Even in the weeks before Luke Shaw’s hamstring injury in November, he was United’s best defender.
His man-of-the-match performance at Anfield summed up his progression this season: dominant and constantly harrying Mohamed Salah at one end – according to Graeme Souness, he handled the Egyptian better than any defender he’s seen – and creating more than any other United player at the other.
His passing accuracy in the opposition half (81 per cent) was highest in the Manchester United side, and he won more fouls and made more key passes than any of his team-mates.
Alex Telles’ arrival will have no doubt created much-needed competition, and Shaw looks to have reacted with a string of consistent performances.
To some, Shaw was the epitome of post-Fergie Manchester United – an expensive flop. But despite this being his seventh season at Old Trafford, he is barely at his peak at 25.
As we know, the modern full-back must attack and defend in equal measure. There is room for improvement in his delivery, but Shaw looks to have his power back, and is becoming the poster boy for this improved Manchester United.
Liverpool have problems. But for that reason, they should be satisfied with their point against Manchester United.
For all the issues emerging at Anfield – no goal in three games, the full-backs’ drop in form, a lack of intensity in midfield, no recognised centre-backs – they aren’t suffering in a points sense, relative to the rest of the Premier League.
In previous seasons, this drop would have them out of the title race. Their tally of 34 points after 18 games would have them 10 points off the lead in 2018/19, 18 points off in 2017/18 and 12 points off in 2016/17. As it stands, they’re three off, and with Joel Matip to return, a positive chain reaction should start.
Defence hasn’t necessarily been their issue. The personnel jigsaw caused by a lack of centre-backs most definitely has. In filling in at the back, Liverpool have lost much of their midfield might.
When Matip returns – Jurgen Klopp says he should be ready in the coming days – Fabinho and/or Jordan Henderson will return to midfield, meaning the front three should have more to feast off. There is no doubt Mohamed Salah, Sadio Mane and Roberto Firmino have lost a degree of intensity and bite, but it is equally true that service hasn’t been the same.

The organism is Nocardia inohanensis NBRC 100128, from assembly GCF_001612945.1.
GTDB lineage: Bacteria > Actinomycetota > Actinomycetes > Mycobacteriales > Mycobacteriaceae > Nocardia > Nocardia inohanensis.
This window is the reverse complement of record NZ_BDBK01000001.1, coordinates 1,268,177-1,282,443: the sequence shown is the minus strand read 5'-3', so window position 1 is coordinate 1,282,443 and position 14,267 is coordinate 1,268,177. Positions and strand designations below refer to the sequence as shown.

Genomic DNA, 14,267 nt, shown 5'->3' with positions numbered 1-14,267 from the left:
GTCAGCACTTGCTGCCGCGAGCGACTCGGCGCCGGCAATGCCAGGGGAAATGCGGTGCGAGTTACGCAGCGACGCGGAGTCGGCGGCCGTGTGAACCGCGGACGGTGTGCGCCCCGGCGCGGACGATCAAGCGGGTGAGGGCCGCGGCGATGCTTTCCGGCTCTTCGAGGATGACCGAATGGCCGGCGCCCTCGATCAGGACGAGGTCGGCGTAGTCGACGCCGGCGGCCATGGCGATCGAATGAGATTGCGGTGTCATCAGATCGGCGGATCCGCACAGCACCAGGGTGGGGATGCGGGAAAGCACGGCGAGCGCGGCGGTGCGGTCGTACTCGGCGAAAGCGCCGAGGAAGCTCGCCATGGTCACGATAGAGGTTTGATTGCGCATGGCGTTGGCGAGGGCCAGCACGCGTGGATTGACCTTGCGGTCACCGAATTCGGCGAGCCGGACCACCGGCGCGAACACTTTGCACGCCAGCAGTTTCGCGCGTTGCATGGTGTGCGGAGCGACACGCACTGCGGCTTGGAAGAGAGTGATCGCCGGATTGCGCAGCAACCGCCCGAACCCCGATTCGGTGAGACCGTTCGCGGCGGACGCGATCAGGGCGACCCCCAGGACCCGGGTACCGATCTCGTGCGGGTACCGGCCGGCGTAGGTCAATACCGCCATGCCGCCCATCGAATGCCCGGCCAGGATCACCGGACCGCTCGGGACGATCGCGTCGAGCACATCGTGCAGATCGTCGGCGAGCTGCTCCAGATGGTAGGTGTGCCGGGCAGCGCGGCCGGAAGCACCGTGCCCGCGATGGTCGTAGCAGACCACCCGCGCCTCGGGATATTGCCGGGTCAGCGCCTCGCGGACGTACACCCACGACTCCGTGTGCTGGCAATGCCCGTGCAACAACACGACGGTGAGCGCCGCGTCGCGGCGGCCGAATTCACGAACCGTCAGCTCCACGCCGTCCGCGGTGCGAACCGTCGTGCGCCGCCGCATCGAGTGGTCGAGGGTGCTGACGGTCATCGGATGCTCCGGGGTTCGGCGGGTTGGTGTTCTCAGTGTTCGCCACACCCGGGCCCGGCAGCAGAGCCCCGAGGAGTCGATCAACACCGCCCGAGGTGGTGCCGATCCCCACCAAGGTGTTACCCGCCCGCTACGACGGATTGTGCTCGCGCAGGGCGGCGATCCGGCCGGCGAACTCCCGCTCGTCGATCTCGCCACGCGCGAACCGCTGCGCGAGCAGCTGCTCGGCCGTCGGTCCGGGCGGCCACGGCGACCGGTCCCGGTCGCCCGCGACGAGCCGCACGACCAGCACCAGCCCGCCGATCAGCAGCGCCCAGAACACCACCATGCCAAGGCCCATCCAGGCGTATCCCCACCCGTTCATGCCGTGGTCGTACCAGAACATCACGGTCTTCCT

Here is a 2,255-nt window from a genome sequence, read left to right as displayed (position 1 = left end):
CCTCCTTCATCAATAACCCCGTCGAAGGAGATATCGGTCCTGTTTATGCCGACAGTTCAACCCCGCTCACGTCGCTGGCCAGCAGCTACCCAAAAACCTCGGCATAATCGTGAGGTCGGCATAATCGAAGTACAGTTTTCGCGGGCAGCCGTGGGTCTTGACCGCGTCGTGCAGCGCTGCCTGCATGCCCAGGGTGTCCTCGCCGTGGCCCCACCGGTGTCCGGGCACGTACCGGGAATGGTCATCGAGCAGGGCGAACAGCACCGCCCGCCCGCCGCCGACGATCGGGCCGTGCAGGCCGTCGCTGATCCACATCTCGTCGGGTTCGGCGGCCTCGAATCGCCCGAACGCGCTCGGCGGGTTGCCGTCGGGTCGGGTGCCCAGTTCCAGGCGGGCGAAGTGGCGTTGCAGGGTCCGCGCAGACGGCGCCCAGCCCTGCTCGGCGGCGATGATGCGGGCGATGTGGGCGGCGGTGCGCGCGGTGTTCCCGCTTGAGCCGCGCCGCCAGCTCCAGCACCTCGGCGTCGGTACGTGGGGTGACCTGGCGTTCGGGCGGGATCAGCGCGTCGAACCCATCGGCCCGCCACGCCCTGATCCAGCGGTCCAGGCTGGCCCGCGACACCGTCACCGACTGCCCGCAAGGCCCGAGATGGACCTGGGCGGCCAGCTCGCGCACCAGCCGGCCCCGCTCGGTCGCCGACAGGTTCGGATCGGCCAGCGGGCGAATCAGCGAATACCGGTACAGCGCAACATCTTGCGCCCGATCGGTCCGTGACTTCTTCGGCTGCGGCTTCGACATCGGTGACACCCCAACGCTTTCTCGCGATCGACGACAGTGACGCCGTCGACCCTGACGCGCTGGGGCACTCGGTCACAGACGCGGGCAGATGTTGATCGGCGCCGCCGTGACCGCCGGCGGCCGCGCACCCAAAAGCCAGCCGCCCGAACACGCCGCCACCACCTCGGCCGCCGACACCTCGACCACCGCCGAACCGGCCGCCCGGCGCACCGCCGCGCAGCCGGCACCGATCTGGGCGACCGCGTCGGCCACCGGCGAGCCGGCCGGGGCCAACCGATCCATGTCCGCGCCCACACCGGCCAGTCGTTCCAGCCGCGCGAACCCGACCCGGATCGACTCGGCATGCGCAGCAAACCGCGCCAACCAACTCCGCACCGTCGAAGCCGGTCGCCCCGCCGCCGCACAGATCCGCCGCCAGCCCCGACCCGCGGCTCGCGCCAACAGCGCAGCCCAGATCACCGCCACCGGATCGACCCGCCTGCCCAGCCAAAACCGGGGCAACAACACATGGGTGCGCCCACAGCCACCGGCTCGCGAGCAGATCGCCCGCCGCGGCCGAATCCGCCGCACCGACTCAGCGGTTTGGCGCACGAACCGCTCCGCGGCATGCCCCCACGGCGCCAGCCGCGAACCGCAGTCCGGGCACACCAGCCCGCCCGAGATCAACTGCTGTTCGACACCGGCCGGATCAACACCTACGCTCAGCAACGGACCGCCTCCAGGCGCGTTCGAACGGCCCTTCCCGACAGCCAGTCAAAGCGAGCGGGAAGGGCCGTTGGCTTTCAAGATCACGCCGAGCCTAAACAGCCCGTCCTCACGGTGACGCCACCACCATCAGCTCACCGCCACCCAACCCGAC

This may well be Liverpool’s lowest ebb in a few years – the last time they went four without a win in the Premier League was early 2017, but Jurgen Klopp will be optimistic that even with that, they are well in touch.
For three second-half minutes, the nerves were rankling for Tottenham.
Having dropped a league-high 10 points from winning positions this season, the sight of David McGoldrick halving the two-goal lead Spurs had earned so emphatically in the first half through Serge Aurier and Harry Kane threatened to lay the foundations for another costly Spurs collapse.
The Blades looked to have got an insipid first 45 minutes out of their system and appeared to have reached basecamp from which their quest for a third consecutive win on all competitions could begin.
But before they even had the chance to test the resolve of a stuttering Spurs side, the game was whisked emphatically out of reach by a moment of brilliance from Tanguy Ndombele.
Having looked like his days at Spurs were numbered when Jose Mourinho first arrived, the 24-year-old Frenchman’s revival has come to typify the upturn Spurs have made under the Portuguese’s watch, and his goal in South Yorkshire was the crowning moment of his personal transformation.
Running away from goal, surrounded by two Sheffield United defenders, Ndombele hooked an outrageous lob over Aaron Ramsdale to restore Spurs’ two-goal cushion with a strike that was as sensational as it was audacious.
Mourinho labelled the moment “genius” and, given the trajectory of Ndombele currently, Spurs could be treated to many more performances of this kind before the season is up.